Don’t Let Anything Slide
Each conversation with an individual inside a target organization is an opportunity to learn. Whether they have positive feedback on critical comments, remind your reps that they can learn and grow from their words. This is why taking notes is so important. Don’t let their words disappear into thin air – ask your sales reps to capture them in their notes and use them to improve your company as a whole.

Maybe there is a certain feature the prospect wishes your product included but is not currently available. Or maybe there is something about the timing of the sales pitch that doesn’t line up with their needs. Whatever the case may be, this information is valuable and might apply to other leads. All notes should be recorded in a CRM so they can be used by the entire sales team.

Ask Questions and Value the Answers
This point goes right along with the previous point on taking notes. Your leads may have a lot to say about your product or service and how it aligns with their needs – but they might not say it until your sales rep asks. So, make sure your sales team always asks. And, when they do ask, remind them to keep an open mind and listen to the answers.

Sometimes, you will have an answer to their question that encourages them to do business with you. Even if that isn’t the case, the dialogue created will make it possible to improve your sales pitch or your product to better serve others. Salespeople tend to like to talk, and sometimes will find themselves dominating the conversation. By opening the line and allowing the lead to speak, you never know what you might learn.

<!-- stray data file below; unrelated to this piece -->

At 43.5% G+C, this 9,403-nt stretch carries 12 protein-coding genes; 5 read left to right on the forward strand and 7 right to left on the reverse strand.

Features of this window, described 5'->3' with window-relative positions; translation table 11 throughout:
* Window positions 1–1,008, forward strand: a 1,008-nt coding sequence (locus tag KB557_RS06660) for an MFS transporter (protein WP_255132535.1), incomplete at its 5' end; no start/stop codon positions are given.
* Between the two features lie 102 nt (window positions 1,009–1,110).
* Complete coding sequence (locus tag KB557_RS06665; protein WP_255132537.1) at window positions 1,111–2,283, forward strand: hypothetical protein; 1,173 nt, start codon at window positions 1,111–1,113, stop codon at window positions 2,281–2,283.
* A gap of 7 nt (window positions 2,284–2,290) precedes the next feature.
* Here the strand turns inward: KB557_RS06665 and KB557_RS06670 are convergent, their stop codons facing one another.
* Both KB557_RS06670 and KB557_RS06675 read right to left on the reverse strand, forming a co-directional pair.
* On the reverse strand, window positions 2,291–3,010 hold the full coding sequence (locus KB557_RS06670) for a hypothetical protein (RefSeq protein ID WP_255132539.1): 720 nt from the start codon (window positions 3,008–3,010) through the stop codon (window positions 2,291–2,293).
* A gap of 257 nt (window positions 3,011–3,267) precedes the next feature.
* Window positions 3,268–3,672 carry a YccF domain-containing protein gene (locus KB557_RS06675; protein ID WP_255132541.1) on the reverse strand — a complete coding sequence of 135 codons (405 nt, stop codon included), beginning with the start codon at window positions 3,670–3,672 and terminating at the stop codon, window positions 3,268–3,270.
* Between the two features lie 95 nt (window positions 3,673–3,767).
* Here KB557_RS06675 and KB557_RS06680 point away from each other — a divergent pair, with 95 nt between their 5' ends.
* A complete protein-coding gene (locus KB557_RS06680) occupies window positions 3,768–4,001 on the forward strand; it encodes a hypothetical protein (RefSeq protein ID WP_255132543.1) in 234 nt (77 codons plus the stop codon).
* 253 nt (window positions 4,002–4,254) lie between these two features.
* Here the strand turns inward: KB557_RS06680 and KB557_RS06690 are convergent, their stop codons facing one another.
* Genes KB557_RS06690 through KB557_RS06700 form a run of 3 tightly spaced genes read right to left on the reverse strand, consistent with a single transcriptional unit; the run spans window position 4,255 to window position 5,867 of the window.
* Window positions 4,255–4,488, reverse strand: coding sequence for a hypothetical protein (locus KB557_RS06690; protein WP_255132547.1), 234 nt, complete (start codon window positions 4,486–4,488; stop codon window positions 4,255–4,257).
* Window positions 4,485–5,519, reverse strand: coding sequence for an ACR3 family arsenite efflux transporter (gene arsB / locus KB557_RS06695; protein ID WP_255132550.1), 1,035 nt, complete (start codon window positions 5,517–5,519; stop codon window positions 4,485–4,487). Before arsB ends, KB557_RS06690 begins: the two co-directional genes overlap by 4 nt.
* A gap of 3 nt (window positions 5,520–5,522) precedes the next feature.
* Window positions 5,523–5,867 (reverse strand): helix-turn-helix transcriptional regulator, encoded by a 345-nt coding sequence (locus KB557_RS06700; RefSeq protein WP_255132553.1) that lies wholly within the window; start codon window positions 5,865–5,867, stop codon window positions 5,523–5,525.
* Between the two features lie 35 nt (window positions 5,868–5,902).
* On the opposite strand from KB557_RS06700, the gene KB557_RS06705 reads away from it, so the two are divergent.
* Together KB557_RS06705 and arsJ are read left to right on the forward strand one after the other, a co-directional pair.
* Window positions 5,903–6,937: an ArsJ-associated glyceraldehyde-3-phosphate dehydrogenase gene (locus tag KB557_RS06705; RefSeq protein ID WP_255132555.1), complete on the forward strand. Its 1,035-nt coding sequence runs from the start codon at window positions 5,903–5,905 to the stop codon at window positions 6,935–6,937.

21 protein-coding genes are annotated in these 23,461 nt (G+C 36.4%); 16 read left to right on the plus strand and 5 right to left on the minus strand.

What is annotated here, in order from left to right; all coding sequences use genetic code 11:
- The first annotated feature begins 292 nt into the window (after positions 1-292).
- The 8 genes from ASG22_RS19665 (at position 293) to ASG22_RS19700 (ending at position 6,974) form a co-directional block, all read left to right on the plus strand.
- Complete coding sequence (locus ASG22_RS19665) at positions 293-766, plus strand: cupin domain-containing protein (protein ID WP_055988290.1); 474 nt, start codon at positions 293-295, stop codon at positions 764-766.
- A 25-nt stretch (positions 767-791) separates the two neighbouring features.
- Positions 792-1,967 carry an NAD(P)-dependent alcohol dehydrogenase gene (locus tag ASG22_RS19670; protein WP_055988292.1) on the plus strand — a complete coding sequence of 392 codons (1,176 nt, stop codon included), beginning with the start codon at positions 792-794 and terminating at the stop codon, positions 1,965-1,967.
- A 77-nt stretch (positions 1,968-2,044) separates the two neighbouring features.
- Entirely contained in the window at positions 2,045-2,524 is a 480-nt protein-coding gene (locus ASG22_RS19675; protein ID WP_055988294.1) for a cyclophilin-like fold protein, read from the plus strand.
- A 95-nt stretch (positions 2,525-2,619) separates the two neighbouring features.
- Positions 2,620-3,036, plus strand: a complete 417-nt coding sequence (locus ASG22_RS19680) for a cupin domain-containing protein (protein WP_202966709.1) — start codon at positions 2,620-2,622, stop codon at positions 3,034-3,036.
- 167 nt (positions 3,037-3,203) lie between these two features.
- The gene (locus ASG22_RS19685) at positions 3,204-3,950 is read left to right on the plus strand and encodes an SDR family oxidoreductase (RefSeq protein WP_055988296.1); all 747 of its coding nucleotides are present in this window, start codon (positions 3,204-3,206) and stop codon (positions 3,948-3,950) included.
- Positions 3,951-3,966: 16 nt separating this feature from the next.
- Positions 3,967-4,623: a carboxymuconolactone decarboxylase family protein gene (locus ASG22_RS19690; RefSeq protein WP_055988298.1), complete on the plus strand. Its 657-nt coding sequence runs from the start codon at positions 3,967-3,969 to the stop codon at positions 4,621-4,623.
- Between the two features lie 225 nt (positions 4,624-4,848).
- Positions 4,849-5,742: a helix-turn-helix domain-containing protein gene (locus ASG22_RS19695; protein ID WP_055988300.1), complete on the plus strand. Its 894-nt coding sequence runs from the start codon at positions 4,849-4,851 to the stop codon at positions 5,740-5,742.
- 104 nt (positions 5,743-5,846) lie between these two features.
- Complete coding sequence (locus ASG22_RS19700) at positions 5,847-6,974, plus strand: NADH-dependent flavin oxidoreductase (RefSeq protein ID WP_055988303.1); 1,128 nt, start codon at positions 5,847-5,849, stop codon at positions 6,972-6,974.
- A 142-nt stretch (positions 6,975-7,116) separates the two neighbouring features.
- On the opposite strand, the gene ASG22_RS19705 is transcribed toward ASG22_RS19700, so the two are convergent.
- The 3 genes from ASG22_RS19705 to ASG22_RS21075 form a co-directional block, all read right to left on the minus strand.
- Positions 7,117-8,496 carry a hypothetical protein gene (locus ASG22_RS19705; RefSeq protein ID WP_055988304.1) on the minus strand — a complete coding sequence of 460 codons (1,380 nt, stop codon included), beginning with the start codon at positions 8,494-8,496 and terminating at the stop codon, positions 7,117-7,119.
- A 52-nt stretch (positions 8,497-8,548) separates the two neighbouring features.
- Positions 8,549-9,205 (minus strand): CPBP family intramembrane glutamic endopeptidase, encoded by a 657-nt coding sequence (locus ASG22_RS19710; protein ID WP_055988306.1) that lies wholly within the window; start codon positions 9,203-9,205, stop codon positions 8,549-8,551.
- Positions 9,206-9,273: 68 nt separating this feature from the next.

Be a Person!
Finally, one of the best ways to improve sales performance is to instruct your sales team to present themselves as a real human with emotions, personality, friends and family, and more. This does not mean becoming best friends with each prospect, but simply being real can go a long way in an increasingly digital world.

One easy way to connect in a more real and meaningful way is to send video instead of an email. With modern technology, it’s easy to record a quick video and send it off to your contact in another organization. This will help the prospect or customer feel like they know you, and some of the message may come across better on video than it would over the phone or in written form. Ultimately, the change here is about shifting sales from a high-volume, robotic process to one where relationships are built and (hopefully) deals are closed.

Matt Buchanan is the Co-Founder and Chief Growth Officer at Service Direct, a technology company that offers local lead generation solutions for service businesses. He is a graduate of Vanderbilt University. He has 15+ years of expertise in local lead generation, sales, search engine marketing, and building and executing growth strategies.